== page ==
Online music media challenge
As you can probably already tell, the golden age of music journalism was back in the days when newspapers (remember those?) and monthly music news publications like Rolling Stone were at their top form. Back in this period, there was enough money to fund the grittiest and most intensive music journalism. Well, after the Internet put many newspapers under and killed of all but the strongest music magazines, a new music media landscape has emerged and a lot of the advantages and perks of music journalism are the first victim of this sea change. Nowadays, music blogs hold their own, in terms of quality, against traditional music journals and magazines. These blogs also generate enough cash for their operators to make a decent income (given the circumstances). These blogs are also hyper local and hyper niche specific. They are faster, more nimble, and can drill down much deeper than traditional music media. (Not to mention the added perks, such as live presale codes and such.) And they do all of this on a shoestring budget that is just enough to cover the needs of the blog’s owner-and only writer. Depending on how you look at it-music blogs are the future of music journalism or they are the enemies of music journalism.
What sets traditional music journalism apart?
One of the biggest complaints traditional music journalists have against the huge swarm of music blogs that popped up out of nowhere-much like mushrooms after a hard spring rain-is the lack of journalistic standards. Journalism is all about cultivating and contacting credible sources. Journalism is all about backing up everything you write. Journalism is all about research-deep research at that. Well, with today’s music blogs, you can expect a wide range of difference in how the blog owners and writers subscribe to these traditional guarantors of journalistic quality. Sure, you don’t automatically get a Tom Wolfe-style article if you have these standards but, at the very least, you can rest assured that the stuff you are reading is truthful.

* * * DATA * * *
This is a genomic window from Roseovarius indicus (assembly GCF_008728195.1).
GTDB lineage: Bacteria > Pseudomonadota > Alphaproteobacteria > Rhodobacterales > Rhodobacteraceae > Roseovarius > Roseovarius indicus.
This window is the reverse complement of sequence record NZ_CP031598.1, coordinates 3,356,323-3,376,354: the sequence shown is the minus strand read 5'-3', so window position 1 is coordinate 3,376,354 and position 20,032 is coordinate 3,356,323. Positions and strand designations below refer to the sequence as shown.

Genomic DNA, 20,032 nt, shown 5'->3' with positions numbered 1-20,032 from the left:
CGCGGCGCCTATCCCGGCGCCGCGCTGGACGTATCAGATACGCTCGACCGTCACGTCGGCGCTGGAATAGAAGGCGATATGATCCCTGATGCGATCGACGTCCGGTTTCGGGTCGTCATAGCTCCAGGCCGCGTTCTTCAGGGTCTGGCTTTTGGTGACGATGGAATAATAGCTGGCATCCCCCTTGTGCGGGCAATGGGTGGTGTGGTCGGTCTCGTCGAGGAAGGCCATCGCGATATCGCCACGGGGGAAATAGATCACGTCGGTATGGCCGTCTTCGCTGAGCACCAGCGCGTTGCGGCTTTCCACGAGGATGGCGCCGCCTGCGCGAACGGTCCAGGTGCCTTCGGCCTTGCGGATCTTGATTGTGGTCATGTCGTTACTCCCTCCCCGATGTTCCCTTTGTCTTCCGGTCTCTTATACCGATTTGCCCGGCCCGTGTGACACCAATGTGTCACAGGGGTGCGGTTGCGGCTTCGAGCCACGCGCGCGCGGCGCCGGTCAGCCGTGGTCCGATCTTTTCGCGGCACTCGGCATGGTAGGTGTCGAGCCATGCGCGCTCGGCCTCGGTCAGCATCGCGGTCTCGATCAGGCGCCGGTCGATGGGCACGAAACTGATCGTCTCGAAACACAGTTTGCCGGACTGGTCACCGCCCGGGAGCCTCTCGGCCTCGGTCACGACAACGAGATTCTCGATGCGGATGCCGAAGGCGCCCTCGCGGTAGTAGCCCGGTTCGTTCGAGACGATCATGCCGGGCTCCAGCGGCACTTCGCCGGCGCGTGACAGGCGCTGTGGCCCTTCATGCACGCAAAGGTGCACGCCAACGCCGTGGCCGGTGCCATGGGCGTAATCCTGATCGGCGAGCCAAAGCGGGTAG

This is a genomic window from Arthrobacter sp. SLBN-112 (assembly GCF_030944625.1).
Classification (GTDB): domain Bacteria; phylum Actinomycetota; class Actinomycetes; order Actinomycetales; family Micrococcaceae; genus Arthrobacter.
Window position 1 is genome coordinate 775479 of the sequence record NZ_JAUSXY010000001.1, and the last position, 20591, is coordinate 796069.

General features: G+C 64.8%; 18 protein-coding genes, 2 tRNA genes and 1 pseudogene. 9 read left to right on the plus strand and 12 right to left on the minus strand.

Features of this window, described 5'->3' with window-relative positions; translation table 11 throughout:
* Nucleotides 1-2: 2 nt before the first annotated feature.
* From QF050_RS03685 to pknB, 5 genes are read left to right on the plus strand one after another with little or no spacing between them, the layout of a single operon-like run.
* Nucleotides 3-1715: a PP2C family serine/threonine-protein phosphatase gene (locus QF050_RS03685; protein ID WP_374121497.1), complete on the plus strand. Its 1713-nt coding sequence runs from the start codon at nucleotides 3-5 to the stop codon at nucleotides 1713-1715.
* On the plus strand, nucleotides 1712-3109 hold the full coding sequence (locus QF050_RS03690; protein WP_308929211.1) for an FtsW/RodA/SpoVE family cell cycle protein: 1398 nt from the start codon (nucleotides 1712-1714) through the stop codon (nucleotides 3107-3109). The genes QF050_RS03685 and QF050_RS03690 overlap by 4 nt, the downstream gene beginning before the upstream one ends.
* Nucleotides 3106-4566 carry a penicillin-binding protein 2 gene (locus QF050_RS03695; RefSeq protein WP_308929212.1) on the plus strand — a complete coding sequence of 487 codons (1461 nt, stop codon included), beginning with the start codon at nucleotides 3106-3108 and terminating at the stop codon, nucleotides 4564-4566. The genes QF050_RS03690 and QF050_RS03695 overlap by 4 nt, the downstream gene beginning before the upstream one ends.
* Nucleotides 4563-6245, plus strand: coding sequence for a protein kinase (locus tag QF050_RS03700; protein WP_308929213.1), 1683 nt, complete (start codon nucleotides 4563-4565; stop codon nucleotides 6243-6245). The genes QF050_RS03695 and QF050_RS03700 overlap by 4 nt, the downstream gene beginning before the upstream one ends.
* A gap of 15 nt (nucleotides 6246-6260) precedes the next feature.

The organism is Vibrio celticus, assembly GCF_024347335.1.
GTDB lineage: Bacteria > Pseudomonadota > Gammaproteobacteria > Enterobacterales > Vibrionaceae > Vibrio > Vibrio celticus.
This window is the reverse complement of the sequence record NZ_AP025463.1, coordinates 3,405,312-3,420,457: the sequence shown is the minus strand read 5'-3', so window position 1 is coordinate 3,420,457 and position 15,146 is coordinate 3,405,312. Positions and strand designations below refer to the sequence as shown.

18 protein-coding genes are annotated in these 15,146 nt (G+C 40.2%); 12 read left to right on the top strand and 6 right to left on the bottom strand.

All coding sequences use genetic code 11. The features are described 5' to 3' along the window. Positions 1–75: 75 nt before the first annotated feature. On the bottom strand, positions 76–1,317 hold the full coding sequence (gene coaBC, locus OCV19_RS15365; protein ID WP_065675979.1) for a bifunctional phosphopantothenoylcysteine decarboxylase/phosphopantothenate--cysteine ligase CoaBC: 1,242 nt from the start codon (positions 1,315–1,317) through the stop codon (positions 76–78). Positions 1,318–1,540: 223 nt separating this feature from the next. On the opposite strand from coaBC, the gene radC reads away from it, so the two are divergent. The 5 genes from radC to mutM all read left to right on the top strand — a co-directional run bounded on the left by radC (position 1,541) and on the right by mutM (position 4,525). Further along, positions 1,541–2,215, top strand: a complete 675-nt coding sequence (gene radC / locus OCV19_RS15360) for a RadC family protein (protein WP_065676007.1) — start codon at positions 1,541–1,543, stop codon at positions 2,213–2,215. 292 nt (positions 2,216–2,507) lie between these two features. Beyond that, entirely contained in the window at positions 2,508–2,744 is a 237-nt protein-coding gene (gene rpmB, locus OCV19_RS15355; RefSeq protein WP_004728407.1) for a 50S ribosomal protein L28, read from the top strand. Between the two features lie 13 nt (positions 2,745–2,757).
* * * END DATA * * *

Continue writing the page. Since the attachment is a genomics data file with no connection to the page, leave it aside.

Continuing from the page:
This is not necessarily the case with blogs. In fact, there seems to be a feeding frenzy regarding who can be the most shocking or who can find the most eye-popping angle or twist. This one-upmanship is primarily a mad dash for online traffic. Whoever gets the most traffic gets a higher chance of living to the next month. The problem is the truth is often the first victim thrown under the bus as blogs scramble for the most buzz and viral appeal on the Internet. It is not surprising to see the same tired rumors rehashed for a few cheap ad clicks. It is not unusual to see otherwise routine or bland stories ‘spiced up’ by a provocative headline that could easily play fast and loose with the truth.
You have to remember, most of these blogs don’t have editors. Whenever the writer feels he or she has the right coverage, that’s going to the story. Period. There are no checks and balances. There are no grownups in the room. Given how fast stories blow up in social media, it can be downright confusing for the reader. Which blog can he or she trust? Which blog is all hype? Which blog delivers the truth on a consistent basis?
Narrative or news
While I do think that since music blogs are here to stay, the term ‘music journalist’ should be extended to the people responsible for these blogs. With that said, it would be nice to have a blog standard regarding the dividing line between narrative and news. While music news have always been quite liberal and soft on introducing narration into news pieces, there was still a fine line most music journals and magazines wouldn’t cross. It would be nice for news blogs to know where this line is and, for purely self-preservation purposes, hold back from crossing the line. Journalistic standards exist primarily to serve and protect the public from lies and exaggerations. However, being vigilant against hype and sensationalism also benefit blogs and other digital news outlets because it protects their bottom line. How? By maintaining readers’ trust, journalistic standards for blogs enable blogs to preserve their traffic volume. Let’s face it-you can’t maintain a hot blog solely on hype, exaggeration, or outright lying. Eventually, people will get sick and tired of the shtick. Eventually, all the lies will catch up to a publication. Also, solid journalistic brands are based on the brands’ ability to deliver value over the long haul-not hype.